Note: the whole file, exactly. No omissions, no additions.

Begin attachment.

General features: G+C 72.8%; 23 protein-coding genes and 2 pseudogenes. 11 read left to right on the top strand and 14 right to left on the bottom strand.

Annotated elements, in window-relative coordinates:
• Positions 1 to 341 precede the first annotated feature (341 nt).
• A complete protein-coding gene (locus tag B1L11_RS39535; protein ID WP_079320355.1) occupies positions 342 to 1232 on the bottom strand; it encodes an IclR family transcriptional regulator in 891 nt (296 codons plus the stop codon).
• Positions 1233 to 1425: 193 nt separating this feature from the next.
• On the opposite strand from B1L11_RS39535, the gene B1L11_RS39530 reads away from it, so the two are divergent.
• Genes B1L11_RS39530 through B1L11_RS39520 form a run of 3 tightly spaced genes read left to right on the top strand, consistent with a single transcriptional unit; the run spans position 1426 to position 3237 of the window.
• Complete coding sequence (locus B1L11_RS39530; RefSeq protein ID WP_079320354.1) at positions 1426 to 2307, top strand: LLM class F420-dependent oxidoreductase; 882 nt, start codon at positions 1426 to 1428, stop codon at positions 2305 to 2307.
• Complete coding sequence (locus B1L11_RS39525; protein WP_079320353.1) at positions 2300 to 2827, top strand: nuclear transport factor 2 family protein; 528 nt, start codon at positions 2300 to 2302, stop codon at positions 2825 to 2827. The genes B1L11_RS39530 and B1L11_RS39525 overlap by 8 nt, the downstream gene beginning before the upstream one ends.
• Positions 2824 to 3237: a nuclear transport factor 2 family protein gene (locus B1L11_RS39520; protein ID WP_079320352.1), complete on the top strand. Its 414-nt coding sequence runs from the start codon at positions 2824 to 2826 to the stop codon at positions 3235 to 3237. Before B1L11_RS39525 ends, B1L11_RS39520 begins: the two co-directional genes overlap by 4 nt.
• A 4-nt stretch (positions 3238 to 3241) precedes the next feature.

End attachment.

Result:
General features: G+C 72.8%; 23 protein-coding genes and 2 pseudogenes. 11 read left to right on the top strand and 14 right to left on the bottom strand.

Annotated elements, in window-relative coordinates:
• Positions 1 to 341 precede the first annotated feature (341 nt).
• A complete protein-coding gene (locus tag B1L11_RS39535; protein ID WP_079320355.1) occupies positions 342 to 1232 on the bottom strand; it encodes an IclR family transcriptional regulator in 891 nt (296 codons plus the stop codon).
• Positions 1233 to 1425: 193 nt separating this feature from the next.
• On the opposite strand from B1L11_RS39535, the gene B1L11_RS39530 reads away from it, so the two are divergent.
• Genes B1L11_RS39530 through B1L11_RS39520 form a run of 3 tightly spaced genes read left to right on the top strand, consistent with a single transcriptional unit; the run spans position 1426 to position 3237 of the window.
• Complete coding sequence (locus B1L11_RS39530; RefSeq protein ID WP_079320354.1) at positions 1426 to 2307, top strand: LLM class F420-dependent oxidoreductase; 882 nt, start codon at positions 1426 to 1428, stop codon at positions 2305 to 2307.
• Complete coding sequence (locus B1L11_RS39525; protein WP_079320353.1) at positions 2300 to 2827, top strand: nuclear transport factor 2 family protein; 528 nt, start codon at positions 2300 to 2302, stop codon at positions 2825 to 2827. The genes B1L11_RS39530 and B1L11_RS39525 overlap by 8 nt, the downstream gene beginning before the upstream one ends.
• Positions 2824 to 3237: a nuclear transport factor 2 family protein gene (locus B1L11_RS39520; protein ID WP_079320352.1), complete on the top strand. Its 414-nt coding sequence runs from the start codon at positions 2824 to 2826 to the stop codon at positions 3235 to 3237. Before B1L11_RS39525 ends, B1L11_RS39520 begins: the two co-directional genes overlap by 4 nt.
• A 4-nt stretch (positions 3238 to 3241) precedes the next feature.